This guide will walk you through Interfacing with Arduino Shields that use I2C bus.
- Any 96Boards CE Board
- Shiratech FPGA Mezzanine
- I2C Shield or Sensor
Running the Demos
- The I2C ports on the Arduino and Raspberry Pie headers act as a pass-through to the I2C0 Pins on the Low Speed Header.
- We first need to enable the i2c pass-through:
sudo i2cset 0 0x6f 0x13 0x00
- This means and device connected over I2C via the FPGA Mezzanine should show up by simply running:
sudo i2cdetect -r 0
For the MPU6050, we are going to use one of the example codes from the MRAA repository:
- Fetch the code:
- Compile the code:
gcc i2c_mpu6050.c -o i2c_mpu6050 -lmraa
- Run the code:
- After 5 seconds you should see Accelerometer and Gyroscope data show up and refresh every 2 seconds.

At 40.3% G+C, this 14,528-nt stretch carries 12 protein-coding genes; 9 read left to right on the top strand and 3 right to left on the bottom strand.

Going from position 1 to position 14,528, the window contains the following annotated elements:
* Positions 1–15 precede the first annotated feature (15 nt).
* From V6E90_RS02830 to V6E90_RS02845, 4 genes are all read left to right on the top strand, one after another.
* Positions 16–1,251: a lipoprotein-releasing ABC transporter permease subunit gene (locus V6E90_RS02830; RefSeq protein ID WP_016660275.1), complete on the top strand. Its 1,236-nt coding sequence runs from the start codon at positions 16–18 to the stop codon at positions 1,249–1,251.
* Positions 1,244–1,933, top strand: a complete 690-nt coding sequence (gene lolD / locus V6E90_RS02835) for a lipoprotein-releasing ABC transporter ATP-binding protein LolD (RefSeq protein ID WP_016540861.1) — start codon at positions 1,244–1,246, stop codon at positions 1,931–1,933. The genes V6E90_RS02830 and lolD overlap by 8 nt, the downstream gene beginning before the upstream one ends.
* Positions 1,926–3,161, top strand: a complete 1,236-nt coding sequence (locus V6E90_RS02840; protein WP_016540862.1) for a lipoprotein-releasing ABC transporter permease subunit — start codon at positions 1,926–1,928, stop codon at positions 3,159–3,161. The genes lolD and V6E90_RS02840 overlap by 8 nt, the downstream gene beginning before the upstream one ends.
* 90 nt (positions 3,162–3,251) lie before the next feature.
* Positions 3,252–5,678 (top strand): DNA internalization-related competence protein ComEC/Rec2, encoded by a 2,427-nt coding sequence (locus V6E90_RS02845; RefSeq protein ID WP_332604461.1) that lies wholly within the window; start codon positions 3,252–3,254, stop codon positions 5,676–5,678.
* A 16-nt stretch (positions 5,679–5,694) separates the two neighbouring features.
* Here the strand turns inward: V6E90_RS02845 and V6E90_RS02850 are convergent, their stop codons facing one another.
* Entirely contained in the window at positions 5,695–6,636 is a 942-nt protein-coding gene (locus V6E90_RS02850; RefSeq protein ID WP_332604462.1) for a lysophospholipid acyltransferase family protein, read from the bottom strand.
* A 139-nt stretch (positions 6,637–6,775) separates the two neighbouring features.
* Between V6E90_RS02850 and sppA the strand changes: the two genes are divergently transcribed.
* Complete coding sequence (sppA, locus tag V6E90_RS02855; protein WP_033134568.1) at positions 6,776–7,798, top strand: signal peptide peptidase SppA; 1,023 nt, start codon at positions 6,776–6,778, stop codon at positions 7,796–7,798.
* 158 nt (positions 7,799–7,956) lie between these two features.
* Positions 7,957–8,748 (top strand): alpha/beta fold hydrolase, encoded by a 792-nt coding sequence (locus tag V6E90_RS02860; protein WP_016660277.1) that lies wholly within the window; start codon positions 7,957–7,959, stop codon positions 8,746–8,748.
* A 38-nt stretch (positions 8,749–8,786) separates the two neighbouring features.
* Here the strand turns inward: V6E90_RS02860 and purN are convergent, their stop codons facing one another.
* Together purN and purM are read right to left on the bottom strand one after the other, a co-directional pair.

I2C 1602 LCD and PCA9685 Servo Controller: Python
For a combined demo of LCD module and PCA9685 Servo controller here is a small python script using the UPM Library:
- Carefully snap the Servo Shield on the Arduino headers of the FPGA mezzanine.
- Connect the I2C LCD to the I2C pins on the Servo Shield
- Connect a 5v Servo on Channel 0.
- Copy the following code and save it as
from upm import pyupm_adafruitss as adass from upm import pyupm_lcm1602 as lcm1602 import time serv = adass.adafruitss(0,0x40) lcd = lcm1602.Lcm1602() lcd.displayOn() lcd.clear() lcd.setCursor(0,0) lcd.write("Hello OpenHours") lcd.setCursor(1,0) while True: serv.servo(0,1,0) lcd.write("Servo Pos: 0 ") lcd.setCursor(1,0) time.sleep(1) serv.servo(0,1,90) lcd.write("Servo Pos: 90 ") lcd.setCursor(1,0) time.sleep(1) serv.servo(0,1,160) lcd.write("Servo Pos: 160") lcd.setCursor(1,0) time.sleep(1)
- Run it as
- The servo should now start moving and the LCD should display the servo’s current position.